Owner: Denis Durantou
Vineyard area: six hectares
Average annual production: 18,000 bottles p/a
Standard blend: 85% Merlot, 15% Cabernet
Other wines: Petite Eglise
Small but significant Eglise Clinet is the progeny of Pomerol’s Clos l’Eglise and Chateau Clinet. Plots from both properties were merged in 1882 when the estates’ owners, Mauleon Rouchut and the Constant family, decided to embark on a joint venture. Initially, the wines were sold as Clos l’Eglise Clinet, but this was shortened to its present form in the mid-20th century.
By the 1940s, the estate was owned by the grandparents of current proprietor Denis Durantou. The family did not live at the chateau at the time and they made most of their money from their dairy farm in Coutras. With their energy focused on bovine and butter, the family arranged for Pierre Lasserre of Chateau Rene to manage the estate in return for a 50 per cent share of the yearly profits. This arrangement came to an end in the 1980s when Denis Durantou took the reins.
The 2012 vintage
Eglise Clinet’s reputation has gone from strength to strength. Several critics cited its 2009 and 2010 as the wine of the vintage, and the chateaux repeated this success earlier in the year when the 2012 was the only wine to receive a potential 100 point in-barrel score from Robert Parker. It received high critic scores across the board; James Suckling awarded the wine 94-95 points and described it as “top notch […] full bodied, and grows on the palate ever so steadily.”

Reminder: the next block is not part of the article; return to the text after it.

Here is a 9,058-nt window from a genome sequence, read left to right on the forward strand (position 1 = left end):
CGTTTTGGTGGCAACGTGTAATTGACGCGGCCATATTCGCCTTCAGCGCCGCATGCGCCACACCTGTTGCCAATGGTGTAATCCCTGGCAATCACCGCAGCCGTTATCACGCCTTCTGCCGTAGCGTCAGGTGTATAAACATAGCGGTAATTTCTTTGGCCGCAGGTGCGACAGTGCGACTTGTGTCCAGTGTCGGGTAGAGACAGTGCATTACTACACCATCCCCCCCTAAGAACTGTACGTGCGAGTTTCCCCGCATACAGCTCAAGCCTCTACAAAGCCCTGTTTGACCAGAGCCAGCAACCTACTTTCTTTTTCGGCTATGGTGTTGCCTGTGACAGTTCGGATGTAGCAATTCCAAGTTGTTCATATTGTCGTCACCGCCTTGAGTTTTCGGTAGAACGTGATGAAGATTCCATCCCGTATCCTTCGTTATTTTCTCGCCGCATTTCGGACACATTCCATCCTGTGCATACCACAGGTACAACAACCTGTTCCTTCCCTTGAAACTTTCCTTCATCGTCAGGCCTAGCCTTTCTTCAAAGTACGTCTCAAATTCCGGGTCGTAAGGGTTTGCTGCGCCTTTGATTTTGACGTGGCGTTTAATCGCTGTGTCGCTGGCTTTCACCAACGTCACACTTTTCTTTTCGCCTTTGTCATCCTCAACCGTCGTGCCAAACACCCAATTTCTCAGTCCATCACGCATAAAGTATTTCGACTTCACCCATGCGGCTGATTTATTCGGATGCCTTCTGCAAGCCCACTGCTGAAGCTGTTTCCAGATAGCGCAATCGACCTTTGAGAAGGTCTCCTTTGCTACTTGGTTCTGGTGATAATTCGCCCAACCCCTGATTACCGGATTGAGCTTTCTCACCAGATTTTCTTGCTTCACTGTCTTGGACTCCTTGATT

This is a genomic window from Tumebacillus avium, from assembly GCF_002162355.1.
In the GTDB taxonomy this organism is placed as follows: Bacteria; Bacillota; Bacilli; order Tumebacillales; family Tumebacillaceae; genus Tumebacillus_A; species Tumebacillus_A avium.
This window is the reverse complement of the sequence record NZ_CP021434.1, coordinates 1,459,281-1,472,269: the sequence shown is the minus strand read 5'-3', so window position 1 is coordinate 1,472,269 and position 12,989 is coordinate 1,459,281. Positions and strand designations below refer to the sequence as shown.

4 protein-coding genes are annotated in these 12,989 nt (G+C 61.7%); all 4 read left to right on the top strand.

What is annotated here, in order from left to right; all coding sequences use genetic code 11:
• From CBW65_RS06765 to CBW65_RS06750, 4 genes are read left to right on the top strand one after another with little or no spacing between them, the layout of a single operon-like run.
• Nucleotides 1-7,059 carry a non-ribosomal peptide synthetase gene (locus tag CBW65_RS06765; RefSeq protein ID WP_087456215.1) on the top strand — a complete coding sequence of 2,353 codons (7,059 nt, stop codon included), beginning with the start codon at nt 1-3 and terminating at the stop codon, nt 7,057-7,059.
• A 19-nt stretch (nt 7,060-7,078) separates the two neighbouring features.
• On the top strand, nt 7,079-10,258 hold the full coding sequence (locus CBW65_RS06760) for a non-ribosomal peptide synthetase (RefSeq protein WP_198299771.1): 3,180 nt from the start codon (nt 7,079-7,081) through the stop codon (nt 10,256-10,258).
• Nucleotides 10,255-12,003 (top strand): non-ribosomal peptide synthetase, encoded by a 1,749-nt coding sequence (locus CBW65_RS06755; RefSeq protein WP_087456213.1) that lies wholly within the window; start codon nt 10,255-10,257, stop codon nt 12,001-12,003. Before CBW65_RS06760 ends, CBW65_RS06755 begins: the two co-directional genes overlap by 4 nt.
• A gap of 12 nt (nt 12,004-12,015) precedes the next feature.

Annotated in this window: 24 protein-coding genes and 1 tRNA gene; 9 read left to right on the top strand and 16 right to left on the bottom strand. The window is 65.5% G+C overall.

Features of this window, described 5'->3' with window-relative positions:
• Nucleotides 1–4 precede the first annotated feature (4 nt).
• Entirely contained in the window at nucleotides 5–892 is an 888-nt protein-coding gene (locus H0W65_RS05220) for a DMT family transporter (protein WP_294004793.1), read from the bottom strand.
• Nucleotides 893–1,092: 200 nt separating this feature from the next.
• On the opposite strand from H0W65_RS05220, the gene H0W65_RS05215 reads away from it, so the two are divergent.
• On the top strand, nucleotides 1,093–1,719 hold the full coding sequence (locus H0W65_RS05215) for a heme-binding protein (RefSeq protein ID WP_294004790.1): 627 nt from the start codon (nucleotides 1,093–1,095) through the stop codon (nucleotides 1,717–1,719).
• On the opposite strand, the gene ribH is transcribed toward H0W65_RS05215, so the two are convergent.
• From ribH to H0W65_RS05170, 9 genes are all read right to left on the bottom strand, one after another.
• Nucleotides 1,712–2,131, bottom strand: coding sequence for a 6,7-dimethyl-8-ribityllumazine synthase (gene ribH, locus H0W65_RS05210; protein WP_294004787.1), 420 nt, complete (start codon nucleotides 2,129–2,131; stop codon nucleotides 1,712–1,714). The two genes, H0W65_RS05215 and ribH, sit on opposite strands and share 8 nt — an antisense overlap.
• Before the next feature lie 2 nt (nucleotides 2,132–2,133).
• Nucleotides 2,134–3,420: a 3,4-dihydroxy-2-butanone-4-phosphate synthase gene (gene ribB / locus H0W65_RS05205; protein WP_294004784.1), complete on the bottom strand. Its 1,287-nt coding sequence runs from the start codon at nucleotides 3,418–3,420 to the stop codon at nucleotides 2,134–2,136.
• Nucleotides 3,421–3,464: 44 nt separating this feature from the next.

Despite the market’s downturn, the most recent ten physical vintages of Eglise Clinet have performed remarkably well over the past year. On average, the wines are up by 10% since April 2012, with the high-scoring 2009 leading the way (up 45%).
As shown below, the Right Bank 100 Index has far outperformed its wider parent index, the Liv-ex Bordeaux 500, over the last five years – and Eglise Clinet has been one of the wines pushing it up.